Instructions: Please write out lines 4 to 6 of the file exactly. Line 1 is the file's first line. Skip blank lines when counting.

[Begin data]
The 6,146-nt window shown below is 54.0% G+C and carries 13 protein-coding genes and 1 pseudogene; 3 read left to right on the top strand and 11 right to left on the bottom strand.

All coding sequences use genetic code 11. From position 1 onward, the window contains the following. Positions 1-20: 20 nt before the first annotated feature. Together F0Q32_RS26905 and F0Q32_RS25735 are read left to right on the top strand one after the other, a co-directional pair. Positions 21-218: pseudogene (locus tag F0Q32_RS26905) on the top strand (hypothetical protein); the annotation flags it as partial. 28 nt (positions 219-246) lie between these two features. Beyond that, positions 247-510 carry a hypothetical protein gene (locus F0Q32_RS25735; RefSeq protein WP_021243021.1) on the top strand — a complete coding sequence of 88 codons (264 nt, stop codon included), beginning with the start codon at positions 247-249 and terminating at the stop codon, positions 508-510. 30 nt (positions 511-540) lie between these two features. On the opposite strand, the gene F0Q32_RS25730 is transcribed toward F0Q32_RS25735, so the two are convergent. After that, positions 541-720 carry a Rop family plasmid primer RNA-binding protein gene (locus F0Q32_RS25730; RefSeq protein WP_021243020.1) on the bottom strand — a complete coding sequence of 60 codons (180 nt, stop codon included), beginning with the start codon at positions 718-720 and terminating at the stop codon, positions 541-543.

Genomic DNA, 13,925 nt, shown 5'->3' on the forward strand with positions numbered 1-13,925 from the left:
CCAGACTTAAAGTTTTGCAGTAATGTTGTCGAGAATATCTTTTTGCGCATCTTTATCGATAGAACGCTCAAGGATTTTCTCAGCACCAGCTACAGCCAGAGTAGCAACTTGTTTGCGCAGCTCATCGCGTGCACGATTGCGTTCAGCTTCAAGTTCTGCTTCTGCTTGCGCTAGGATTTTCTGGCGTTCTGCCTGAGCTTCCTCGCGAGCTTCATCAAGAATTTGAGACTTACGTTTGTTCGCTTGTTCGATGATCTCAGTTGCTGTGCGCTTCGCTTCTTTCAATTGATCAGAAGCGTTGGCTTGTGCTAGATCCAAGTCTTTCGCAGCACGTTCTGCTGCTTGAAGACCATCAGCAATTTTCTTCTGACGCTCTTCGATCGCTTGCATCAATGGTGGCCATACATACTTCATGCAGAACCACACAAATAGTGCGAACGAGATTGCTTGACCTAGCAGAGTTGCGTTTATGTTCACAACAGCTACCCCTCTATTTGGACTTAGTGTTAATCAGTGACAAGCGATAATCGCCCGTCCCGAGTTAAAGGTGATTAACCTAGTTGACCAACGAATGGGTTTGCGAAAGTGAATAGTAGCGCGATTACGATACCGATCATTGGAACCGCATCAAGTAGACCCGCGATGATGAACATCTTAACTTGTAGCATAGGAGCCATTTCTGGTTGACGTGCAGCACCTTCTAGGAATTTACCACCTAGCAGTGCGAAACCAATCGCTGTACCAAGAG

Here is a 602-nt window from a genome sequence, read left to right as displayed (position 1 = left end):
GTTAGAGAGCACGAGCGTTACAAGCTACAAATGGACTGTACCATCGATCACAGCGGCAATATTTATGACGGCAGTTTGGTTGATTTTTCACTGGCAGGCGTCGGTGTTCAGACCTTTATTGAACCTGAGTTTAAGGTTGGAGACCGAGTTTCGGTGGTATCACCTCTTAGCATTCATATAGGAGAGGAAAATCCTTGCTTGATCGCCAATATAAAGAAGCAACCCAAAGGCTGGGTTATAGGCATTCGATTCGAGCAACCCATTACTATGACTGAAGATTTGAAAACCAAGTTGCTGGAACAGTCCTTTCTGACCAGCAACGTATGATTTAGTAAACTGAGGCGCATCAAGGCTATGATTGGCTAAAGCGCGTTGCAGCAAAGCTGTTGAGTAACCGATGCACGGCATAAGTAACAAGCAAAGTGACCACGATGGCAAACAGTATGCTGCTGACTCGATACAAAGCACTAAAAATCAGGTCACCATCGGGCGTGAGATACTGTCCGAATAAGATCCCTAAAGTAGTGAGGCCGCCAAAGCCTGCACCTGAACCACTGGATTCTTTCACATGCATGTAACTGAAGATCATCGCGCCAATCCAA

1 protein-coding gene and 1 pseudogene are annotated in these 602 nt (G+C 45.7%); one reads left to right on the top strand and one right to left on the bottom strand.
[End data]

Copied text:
CCAGACTTAAAGTTTTGCAGTAATGTTGTCGAGAATATCTTTTTGCGCATCTTTATCGATAGAACGCTCAAGGATTTTCTCAGCACCAGCTACAGCCAGAGTAGCAACTTGTTTGCGCAGCTCATCGCGTGCACGATTGCGTTCAGCTTCAAGTTCTGCTTCTGCTTGCGCTAGGATTTTCTGGCGTTCTGCCTGAGCTTCCTCGCGAGCTTCATCAAGAATTTGAGACTTACGTTTGTTCGCTTGTTCGATGATCTCAGTTGCTGTGCGCTTCGCTTCTTTCAATTGATCAGAAGCGTTGGCTTGTGCTAGATCCAAGTCTTTCGCAGCACGTTCTGCTGCTTGAAGACCATCAGCAATTTTCTTCTGACGCTCTTCGATCGCTTGCATCAATGGTGGCCATACATACTTCATGCAGAACCACACAAATAGTGCGAACGAGATTGCTTGACCTAGCAGAGTTGCGTTTATGTTCACAACAGCTACCCCTCTATTTGGACTTAGTGTTAATCAGTGACAAGCGATAATCGCCCGTCCCGAGTTAAAGGTGATTAACCTAGTTGACCAACGAATGGGTTTGCGAAAGTGAATAGTAGCGCGATTACGATACCGATCATTGGAACCGCATCAAGTAGACCCGCGATGATGAACATCTTAACTTGTAGCATAGGAGCCATTTCTGGTTGACGTGCAGCACCTTCTAGGAATTTACCACCTAGCAGTGCGAAACCAATCGCTGTACCAAGAG

Here is a 602-nt window from a genome sequence, read left to right as displayed (position 1 = left end):
GTTAGAGAGCACGAGCGTTACAAGCTACAAATGGACTGTACCATCGATCACAGCGGCAATATTTATGACGGCAGTTTGGTTGATTTTTCACTGGCAGGCGTCGGTGTTCAGACCTTTATTGAACCTGAGTTTAAGGTTGGAGACCGAGTTTCGGTGGTATCACCTCTTAGCATTCATATAGGAGAGGAAAATCCTTGCTTGATCGCCAATATAAAGAAGCAACCCAAAGGCTGGGTTATAGGCATTCGATTCGAGCAACCCATTACTATGACTGAAGATTTGAAAACCAAGTTGCTGGAACAGTCCTTTCTGACCAGCAACGTATGATTTAGTAAACTGAGGCGCATCAAGGCTATGATTGGCTAAAGCGCGTTGCAGCAAAGCTGTTGAGTAACCGATGCACGGCATAAGTAACAAGCAAAGTGACCACGATGGCAAACAGTATGCTGCTGACTCGATACAAAGCACTAAAAATCAGGTCACCATCGGGCGTGAGATACTGTCCGAATAAGATCCCTAAAGTAGTGAGGCCGCCAAAGCCTGCACCTGAACCACTGGATTCTTTCACATGCATGTAACTGAAGATCATCGCGCCAATCCAA